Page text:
Somalia’s first all-women media team shakes up Somali journalism
Run by women, staffed by woman and featuring women’s voices and perspectives, “Bilan” promises to revolutionise local media
“ The Somali media is a hostile environment for female journalists. They are frowned upon by a society that believes a woman’s role is to stay at home, cook and have children.”
That’s how Laylo Osman, chair of the Somali Women Journalists Rights Association, described the situation in a recent assessment of the Somali media scene done for UNDP Somalia.
Since then, the same stories have been told to us by many others. Women journalists are harassed on the street as soon as they take out a camera or try to conduct an interview. Official figures sometimes refuse to talk to them — demanding that a male journalist asks the questions instead. Even inside their own offices, women face harassment from colleagues and are routinely denied training opportunities and promotions. If a woman does reach a position of authority, she is often ignored while more junior figures get to call the shots.
As a result, women’s careers are stymied and Somali media fall short on covering issues of concern to half the population — like domestic violence, child marriage, female genital mutilation and much more.
In response, the United Nations Development Programme (UNDP) has set up an all-women, editorially independent media unit. Called Bilan, which means bright and pure in Somali, the unit opened its doors in April and is staffed and run entirely by women producing high-quality, high-impact, original journalism across all platforms, including TV and radio.
The team reports a mix of hard news and in-depth features. With its unique perspective and access to women’s lives and opinions, Bilan is breaking new ground not just for women journalists but also for Somali journalism, shining a light on stories that have long been ignored.
Ultimately, Bilan aims to provide a model of well-researched and informative reporting that media professionals across the country will come to respect and will want to emulate, irrespective of their gender.
A SAFE SPACE AND EDITORIAL AUTHORITY
Somalia’s first-ever women-staffed and -led media unit is made up of six women (five journalists and an editor) and is being hosted by Dalsan Media Group — one of Somalia’s leading media houses — in specially equipped offices that occupy the entire floor of a building in Mogadishu.
Dalsan provides the office space and a guaranteed platform for distribution of the women’s reports on its TV, radio and web platforms. But the unit remains fully independent, with complete editorial control. The women journalists decide what they will cover, when they will cover it and how.
For the first time in Somalia, women are in charge of the story.
TRAINING AND MENTORING FROM THE BEST IN THE BUSINESS
UNDP covers Bilan’s costs and manages a comprehensive programme of training and mentoring designed in consultation with local women journalists and based on their experience of real-life challenges.
This rolling programme of support brings onboard some of the best local and international talent, including household names like the BBC’s Lyse Doucet and Razia Iqbal, Channel 4’s Lindsey Hilsum and Al Jazeera’s Mohammed Adow, as well as high-profile government spokespeople and public figures.
The training covers all aspects of digital journalism. On the technical side, it includes skills such as video production, photography and sound editing. More broadly, it covers investigative reporting and interview techniques, media ethics and safety in the field.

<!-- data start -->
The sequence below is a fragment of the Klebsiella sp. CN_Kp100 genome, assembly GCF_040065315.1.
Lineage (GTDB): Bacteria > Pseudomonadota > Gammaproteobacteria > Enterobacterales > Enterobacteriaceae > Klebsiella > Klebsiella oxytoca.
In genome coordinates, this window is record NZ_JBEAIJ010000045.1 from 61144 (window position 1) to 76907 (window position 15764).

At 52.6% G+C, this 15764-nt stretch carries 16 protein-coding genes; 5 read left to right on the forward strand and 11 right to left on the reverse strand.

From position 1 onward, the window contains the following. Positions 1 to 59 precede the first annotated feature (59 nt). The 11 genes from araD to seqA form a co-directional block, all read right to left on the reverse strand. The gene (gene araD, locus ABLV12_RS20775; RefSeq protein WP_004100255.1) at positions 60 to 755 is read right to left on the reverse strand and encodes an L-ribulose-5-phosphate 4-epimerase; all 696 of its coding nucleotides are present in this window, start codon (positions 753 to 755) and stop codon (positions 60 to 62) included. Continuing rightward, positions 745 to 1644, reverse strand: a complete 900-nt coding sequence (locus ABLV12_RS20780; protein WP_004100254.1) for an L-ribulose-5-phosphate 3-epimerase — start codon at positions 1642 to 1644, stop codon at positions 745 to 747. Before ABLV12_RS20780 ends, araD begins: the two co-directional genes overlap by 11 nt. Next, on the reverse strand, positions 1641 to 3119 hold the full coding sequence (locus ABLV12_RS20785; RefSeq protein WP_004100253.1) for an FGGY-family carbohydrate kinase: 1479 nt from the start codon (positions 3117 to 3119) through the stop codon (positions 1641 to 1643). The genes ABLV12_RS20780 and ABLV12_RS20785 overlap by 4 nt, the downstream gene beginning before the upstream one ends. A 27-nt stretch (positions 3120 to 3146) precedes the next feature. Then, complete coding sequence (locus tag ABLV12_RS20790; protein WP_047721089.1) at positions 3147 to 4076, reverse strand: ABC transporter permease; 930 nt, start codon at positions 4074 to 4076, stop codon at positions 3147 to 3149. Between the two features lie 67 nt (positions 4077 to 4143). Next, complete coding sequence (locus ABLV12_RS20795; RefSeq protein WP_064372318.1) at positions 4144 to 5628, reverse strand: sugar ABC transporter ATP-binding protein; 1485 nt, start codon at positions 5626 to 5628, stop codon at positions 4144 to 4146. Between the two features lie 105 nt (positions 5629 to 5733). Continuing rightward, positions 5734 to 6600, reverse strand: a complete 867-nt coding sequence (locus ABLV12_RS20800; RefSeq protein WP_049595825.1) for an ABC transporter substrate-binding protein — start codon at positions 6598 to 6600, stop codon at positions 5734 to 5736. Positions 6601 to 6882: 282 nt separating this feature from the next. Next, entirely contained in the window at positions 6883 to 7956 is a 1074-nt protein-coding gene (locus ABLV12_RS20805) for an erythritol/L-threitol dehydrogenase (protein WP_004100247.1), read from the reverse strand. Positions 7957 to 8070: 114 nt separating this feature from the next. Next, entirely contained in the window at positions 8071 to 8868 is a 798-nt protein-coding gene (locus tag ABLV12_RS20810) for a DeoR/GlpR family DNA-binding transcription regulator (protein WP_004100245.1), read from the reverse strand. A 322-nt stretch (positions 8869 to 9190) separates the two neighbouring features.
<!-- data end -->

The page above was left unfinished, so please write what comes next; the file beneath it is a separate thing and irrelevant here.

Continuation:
Unlike previous training programmes for Somali journalists, which have provided short-term courses or one-off workshops for large numbers of people, this programme offers sustained, intense support to a small number of women.
This is because we know journalism is a tough job and a craft that needs years to hone. And because our aim is ambitious: we want to create a unit that can hold its own against any other media team in Somalia — and further afield.
Bilan also runs an internship programme for women journalism students in their final-year at Mogadishu University and Somalia National University.
Those with the best scores who pass a competitive interview will get to spend six months working with Bilan and benefitting from both practical experience and the ongoing training programme.
UNDP is helping Somali women and Somali stories find a global audience by working with international outlets that can feature Bilan’s work. Our first collaboration will be with a UK paper, which will run a series of stories looking at how climate change is affecting the most vulnerable in Somalia.
We are also planning to set up networks for Somali women journalists to collaborate with women reporters in similarly difficult environments, such as Afghanistan. These South- South exchanges will provide a way for women to support each other, share experiences and skills and learn how other people have overcome similar challenges.
REDUCING HARASSMENT ONLINE
Somalia’s online environment can be toxic — especially for women, who can expect abuse whenever they do something that is traditionally viewed as a male preserve. When women journalists publish reports online, abuse often comes from male colleagues.
UNDP will work with male journalists to see how to change attitudes and is reaching out to the major social media platforms to explore ways to stamp out abuse.
For more on UNDP’s work in Somalia, visit: www.so.undp.org
For full details of the Bilan team and to see some of their reporting: www.bilan.media